Two Weeks in Myanmar

It’s been exactly a month since our Burmese holiday began — we met up with another ZINK-ing couple, Maia and Dave, and worked our way south through the country: Mandalay >> Bagan >> Kalaw >> Inle Lake >> Yangon. (Links send you to our Flickr sets of each destination). After the two weeks we spent in Myanmar, we crashed with some of our best friends in Singapore; now we’re in Dalat, Vietnam, sipping frothy cappuccinos at a tiny little cafe and realizing just how negligent we’ve been with blogging. Sorry! The excuse? Myanmar is complicated and it’s been difficult to put our experience in words. But here goes it:

As our Air Asia flight descended into Mandalay, Myanmar, it was apparent, even from 10,000 feet, that we were landing into the past: no clear outlines of plots of land; no buildings, just pockets of habitation; no interstates, just curving dirt roads; a few glimmering stupas on hillsides; and a mist that blanketed much of the land. Throughout our two weeks here, we constantly voiced some version of “wow, it feels like we’re traveling back in time.” Sure, there were traces of modernity: a cellphone in the hands of our horse-cart driver, kids wearing Despicable Me-patterned fleece pajamas, and plastic wrappers from laundry detergent packs littered around watering holes and in rivers. But the lifestyle of so many of the people and the lack of public infrastructure like running water and paved roads (especially in Mandalay) was shocking to experience in person.  We’d never traveled anywhere that we felt so transported in place and time over and over and over again.


Local curry dishes

As charming, enlightening, and generally awe-inspiring as it is to travel in the past, there were some side effects: e.g. a good case of Burma Belly that hit me first, then Patten, then Dave, then Maia. All of us were stomach sick in some form for the first week of our trip: mine was violent and fast, others had the lingering trots (and an occasional vomit sesh in the field). While stomach issues aren’t necessarily joyful, the worst part about getting sick in the early days of our trip was… our subsequent pussyfooting around anything and everything we put in our mouths. We became those stereotypical paranoid travelers who wiped our wet plates with tissues, only ordered vegetarian fried rice, drank Coke from the can, avoided anything described as “local” cuisine, and shuddered at street food that we’d all normally devour. I’m not convinced we were missing out on the world’s best cuisine – the cold goat curries and shrimp-pasted vegetables seen on most menus were not the most delicious concoctions – BUT there is nothing more sacrilegious to me than not experiencing a place through its food, which is exactly what we did in Myanmar.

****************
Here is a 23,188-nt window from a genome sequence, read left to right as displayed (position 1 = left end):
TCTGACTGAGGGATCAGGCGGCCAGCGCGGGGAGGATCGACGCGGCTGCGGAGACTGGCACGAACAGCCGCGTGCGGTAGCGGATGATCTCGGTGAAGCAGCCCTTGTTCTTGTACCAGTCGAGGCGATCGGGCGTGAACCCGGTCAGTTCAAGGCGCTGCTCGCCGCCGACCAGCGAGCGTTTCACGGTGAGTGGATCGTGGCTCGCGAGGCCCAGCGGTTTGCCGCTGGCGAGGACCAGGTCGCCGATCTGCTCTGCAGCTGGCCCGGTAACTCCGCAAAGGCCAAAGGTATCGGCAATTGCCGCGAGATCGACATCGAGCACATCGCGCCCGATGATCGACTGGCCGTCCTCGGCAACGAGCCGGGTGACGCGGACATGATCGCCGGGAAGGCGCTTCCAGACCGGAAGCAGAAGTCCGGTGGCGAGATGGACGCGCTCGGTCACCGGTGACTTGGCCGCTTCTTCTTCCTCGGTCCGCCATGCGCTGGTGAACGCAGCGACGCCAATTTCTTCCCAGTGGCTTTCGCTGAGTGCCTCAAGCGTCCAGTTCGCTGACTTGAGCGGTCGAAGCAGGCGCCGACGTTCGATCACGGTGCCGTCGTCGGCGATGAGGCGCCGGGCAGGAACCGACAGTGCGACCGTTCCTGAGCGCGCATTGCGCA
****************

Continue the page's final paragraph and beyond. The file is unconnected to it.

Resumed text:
So be it. Shit happens on the road. And we were super lucky to experience a lot of magic in Myanmar, even though none of it happened in our mouths. (Well, there was that phenomenal guacamole — of all things! — at The Moon Restaurant in Bagan). The highlights:

Watching the production process for gold leaf and applying it to the Buddha’s belly

In Theravada Buddhism, it’s believed that the more merit you build throughout your current life, the better your next life will be. Good deeds, like giving food to monks, earns you merit; buying gold leaf (and affixing said gold to sacred sites) earns you a lot of merit. Thus, locals will buy 2-square-inch sheets of gold leaf (for about $1/each), pay their respects at a temple or stupa, and affix the gold leaf on the sacred object – be it a Buddha belly or a giant rock. It’s a savings account… for their next life. Considering the 6-inch thick covering on the Mahamuni Buddha in Mandalay, it’s no surprise that the Myanese spend more per capita on religion than any other Buddhist country.

We visited the Golden Rose factory/store in Mandalay where they make gold leaf, which requires a grueling amount of manual labor. You can read about the involved process here, but in short, teenage boys pound a tiny square of pure gold for 20 hours or so until they’ve created thousands of sheets of gold leaf: 1 ounce of gold can be pounded into 300 square feet. Concurrently, in a closet-like room away from the gold pounders, a woman pounds paper into tissue-thin sheets (the sound is deafening!), and in another neighboring room, more women fold the finished leaf between said paper and tie it into a little decorative sandwich. This happens all day long in dozens of shops in Mandalay; we just visited one. We bought a few sheets and took them with us to Mahamuni Temple, where Patten joined the other men and bought a bit of merit for Life #12, or whichever one comes next for him in the cycle. I’m not sure how he could possibly come back as anyone more wonderful… See, I just earned merit!


Patten (and a monk) applying gold leaf on the Mahamuni Buddha in Mandalay


Biking around the temple fields of Bagan

Bagan is Myanmar’s moneyshot. You’ve seen the pics: thousands of ancient temples and stupas nearly floating in a misty, orange-colored field. It’s called the Ankor Wat of Myanmar; some have said it’s better.